Celebration of the Dedicated Participants and Staff of the REPRIEVE Study in Pune, India

Post Date: 
2019-02-18

By Dr. Sandesh Patil

REPRIEVE Study Team Members, Pune, India.

Staff and nearly 140 participants in the REPRIEVE study gathered on February 8, 2019, at the BJGMC Clinical Trial Site for an awareness event and luncheon promoting healthy behaviors and engagement in care. The gathering featured banners on maintaining health as well as information about tobacco and alcohol use, messaging about exercise and a balanced diet, uplifting musical performances, and an energetic and very well-received open microphone forum for participants to share their experiences and perspectives if they wished. 
 
REPRIEVE is a multi-center, multi-network, randomized, double blind, placebo controlled, AIDS Clinical Trial Network (ACTG) trial addressing whether taking a daily statin drug can help prevent major adverse cardiovascular events in people living with HIV who are over age 40, have a CD4 count higher than 100, have received ART for more than 6 months, and had a variable Atherosclerotic Cardiovascular Disease (ASCVD) risk score at enrollment. All three sites of the BWI-CTU consortium—Johns Hopkins University in Baltimore, Maryland; BJGMC in Pune, India; and Whitman-Walker-Health in Washington, DC—are enrolling participants in the trial. The BJGMC Clinical Research Site recruited 250 participants between August 2017 and January 2019, who will be followed for 96 months. More information about the study can be found on the REPRIEVE Trial website: http://www.reprievetrial.org
 
Participant retention can be real challenge in clinical trials, particularly in India where there are many barriers to maintaining care and considerable stigma associated with disease. So events such as this are important in helping to build a community focused on a shared health issue and in keeping people engaged in that community. Engaged participants are more knowledgeable about health and strategies to maintain it, are more likely to stay connected to the care they need, and often serve as health ambassadors in their communities. The event was coordinated and convened by Clinical Coordinator Dr. Sandesh Patil and the REPRIEVE Study Team. Speakers included leadership from the Clinical Research Site, Drs. Vidya Mave, Nishi Suryavanshi, and Nikhil Gupte as well as Site PI Dr. Shashikala Sangle. CCGHE’s Director Dr. Robert Bollinger and Deputy Director Dr. Amita Gupta also delivered remarks thanking participants for their contributions and study team members for their work on behalf of HIV patients, and acknowledging the enduring and effective research partnership between Johns Hopkins and BJGMC.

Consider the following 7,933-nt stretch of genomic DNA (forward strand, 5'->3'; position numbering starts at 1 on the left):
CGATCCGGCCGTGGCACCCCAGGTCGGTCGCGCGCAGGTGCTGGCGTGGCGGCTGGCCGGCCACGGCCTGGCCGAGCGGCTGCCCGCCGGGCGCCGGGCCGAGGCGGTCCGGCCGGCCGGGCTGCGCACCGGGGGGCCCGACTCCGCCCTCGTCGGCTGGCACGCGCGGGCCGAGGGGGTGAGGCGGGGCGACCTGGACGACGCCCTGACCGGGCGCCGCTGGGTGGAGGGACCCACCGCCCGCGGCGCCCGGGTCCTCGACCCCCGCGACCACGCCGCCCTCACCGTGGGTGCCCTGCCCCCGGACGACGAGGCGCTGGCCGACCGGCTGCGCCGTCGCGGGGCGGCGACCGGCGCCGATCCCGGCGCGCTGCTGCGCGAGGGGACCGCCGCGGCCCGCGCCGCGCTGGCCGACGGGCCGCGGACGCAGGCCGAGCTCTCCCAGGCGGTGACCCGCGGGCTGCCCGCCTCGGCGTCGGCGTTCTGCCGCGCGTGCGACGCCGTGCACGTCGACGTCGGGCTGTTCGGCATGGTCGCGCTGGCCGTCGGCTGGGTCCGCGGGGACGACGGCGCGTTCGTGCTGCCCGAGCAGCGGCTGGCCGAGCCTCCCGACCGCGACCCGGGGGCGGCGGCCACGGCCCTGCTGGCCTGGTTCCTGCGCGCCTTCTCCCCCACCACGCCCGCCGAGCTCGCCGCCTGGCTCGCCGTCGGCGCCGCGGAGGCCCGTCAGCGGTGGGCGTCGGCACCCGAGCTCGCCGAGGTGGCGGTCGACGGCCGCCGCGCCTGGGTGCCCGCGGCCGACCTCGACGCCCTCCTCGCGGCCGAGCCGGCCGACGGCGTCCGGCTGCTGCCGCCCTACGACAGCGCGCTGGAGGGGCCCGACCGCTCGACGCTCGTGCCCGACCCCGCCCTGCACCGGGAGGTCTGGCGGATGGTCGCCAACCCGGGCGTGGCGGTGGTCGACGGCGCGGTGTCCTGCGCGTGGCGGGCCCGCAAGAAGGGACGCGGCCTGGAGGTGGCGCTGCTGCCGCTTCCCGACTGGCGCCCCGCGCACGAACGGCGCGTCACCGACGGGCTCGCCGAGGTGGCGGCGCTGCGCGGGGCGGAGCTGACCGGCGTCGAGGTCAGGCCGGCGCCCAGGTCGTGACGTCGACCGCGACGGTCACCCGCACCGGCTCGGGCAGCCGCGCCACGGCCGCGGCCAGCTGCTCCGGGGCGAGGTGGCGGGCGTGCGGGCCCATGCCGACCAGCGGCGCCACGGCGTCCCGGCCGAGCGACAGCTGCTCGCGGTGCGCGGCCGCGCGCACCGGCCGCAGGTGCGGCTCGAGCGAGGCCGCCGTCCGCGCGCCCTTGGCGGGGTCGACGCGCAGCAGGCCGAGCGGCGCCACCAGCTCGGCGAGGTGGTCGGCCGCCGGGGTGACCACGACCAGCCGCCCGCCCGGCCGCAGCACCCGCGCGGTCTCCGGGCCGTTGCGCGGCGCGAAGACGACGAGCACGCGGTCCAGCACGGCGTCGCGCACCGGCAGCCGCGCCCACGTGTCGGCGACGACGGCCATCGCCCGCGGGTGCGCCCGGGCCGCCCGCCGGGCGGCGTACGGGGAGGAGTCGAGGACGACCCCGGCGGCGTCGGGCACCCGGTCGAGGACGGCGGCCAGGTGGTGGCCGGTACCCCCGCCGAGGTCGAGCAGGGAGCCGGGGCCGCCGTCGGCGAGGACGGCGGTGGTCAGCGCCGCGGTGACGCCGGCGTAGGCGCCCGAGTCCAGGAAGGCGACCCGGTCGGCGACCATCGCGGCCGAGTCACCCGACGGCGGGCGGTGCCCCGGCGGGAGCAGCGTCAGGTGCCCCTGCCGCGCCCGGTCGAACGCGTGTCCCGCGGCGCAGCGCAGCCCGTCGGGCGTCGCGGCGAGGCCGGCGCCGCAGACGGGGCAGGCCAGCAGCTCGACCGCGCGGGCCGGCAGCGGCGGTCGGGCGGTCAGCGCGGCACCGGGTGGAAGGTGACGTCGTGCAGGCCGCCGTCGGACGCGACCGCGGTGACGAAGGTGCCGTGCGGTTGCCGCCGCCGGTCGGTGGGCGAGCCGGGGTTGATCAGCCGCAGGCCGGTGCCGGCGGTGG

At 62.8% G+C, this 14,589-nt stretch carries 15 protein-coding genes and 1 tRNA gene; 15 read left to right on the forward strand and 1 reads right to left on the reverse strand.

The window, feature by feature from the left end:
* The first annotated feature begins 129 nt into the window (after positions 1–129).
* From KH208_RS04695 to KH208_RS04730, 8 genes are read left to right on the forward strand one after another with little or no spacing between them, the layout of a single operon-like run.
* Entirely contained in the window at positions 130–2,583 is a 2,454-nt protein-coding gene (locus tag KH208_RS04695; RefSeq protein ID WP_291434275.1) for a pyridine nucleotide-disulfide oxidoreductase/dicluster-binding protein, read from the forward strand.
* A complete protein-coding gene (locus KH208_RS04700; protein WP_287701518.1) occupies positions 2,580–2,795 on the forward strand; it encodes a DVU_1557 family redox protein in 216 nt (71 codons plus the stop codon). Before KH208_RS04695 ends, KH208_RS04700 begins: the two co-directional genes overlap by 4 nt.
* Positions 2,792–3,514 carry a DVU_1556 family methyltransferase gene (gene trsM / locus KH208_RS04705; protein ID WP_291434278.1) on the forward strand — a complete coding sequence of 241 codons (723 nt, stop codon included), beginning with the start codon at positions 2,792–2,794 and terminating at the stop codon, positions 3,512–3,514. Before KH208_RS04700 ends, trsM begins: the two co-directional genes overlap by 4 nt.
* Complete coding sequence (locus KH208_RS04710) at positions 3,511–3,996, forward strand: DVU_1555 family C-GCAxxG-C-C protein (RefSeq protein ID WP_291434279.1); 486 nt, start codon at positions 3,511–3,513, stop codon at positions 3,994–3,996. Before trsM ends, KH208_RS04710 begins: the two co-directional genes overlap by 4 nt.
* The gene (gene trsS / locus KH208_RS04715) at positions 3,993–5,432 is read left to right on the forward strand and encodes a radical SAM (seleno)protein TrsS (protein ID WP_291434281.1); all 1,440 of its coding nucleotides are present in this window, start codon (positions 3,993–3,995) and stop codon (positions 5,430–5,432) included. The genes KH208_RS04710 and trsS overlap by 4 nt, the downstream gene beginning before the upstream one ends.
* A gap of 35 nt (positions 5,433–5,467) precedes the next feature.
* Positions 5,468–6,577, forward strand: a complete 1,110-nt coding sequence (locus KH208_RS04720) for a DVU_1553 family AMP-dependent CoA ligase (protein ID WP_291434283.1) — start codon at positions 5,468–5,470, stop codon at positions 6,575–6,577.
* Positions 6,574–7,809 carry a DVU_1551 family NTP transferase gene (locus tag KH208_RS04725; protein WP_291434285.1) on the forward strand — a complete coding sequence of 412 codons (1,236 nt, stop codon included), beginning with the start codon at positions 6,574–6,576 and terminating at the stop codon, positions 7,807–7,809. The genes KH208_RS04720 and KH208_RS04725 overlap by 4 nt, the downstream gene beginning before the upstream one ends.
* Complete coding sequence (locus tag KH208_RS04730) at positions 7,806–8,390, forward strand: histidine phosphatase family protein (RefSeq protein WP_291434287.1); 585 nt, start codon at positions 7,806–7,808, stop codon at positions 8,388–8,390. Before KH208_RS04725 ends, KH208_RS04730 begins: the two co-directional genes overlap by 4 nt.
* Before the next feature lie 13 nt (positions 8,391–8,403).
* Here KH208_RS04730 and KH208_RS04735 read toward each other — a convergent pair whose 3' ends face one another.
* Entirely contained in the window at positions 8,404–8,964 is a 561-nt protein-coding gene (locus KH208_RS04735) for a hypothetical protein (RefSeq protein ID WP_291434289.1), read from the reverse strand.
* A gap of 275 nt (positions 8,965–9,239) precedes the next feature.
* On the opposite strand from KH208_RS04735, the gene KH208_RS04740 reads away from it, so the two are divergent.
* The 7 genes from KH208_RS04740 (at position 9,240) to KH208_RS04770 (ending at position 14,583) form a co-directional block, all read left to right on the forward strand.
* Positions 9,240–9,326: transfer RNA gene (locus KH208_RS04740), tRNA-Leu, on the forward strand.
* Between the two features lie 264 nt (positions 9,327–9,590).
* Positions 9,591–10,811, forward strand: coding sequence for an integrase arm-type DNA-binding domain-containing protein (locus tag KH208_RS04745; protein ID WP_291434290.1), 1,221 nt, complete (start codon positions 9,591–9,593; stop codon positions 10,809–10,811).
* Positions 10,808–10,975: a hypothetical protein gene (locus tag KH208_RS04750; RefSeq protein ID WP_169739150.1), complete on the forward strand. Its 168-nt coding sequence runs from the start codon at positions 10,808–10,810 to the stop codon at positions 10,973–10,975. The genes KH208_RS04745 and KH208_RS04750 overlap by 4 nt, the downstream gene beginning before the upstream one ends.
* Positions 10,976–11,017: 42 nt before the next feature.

The most powerful part of the event was hearing from participants, who were enthusiastic and eager to share their perspectives about research and the REPRIEVE Team. Their stories were personal and heartfelt. One person viewed participation as a public service: “Being HIV infected, we cannot donate blood or any organ, however we can participate in clinical trials that address important public health concerns [for the] betterment of society and mankind.” Another participant explained how inclusion in the study offered rapid access to urgent lifesaving care: “. . .  I had severe abdominal pain. I am thankful to the study team for prompt assistance in investigations, diagnosis and the swift surgery. I am here today only because of the study team.” One woman shared a particularly inspiring reflection on her decades-long journey with HIV: “I came know about my HIV-infected status when I was pregnant 20 years back. Today my son is graduating as an engineer. I am taking my medicines regularly. The study staff take very good care of us.”
 
The ultimate goal of research is to improve patient health, but often what’s lost in aggregated clinical data is the tremendous personal impact that study participation has for patients and their families. Gatherings among team members and participants help foster community and a shared mission to improve disease prevention, diagnosis, and treatment.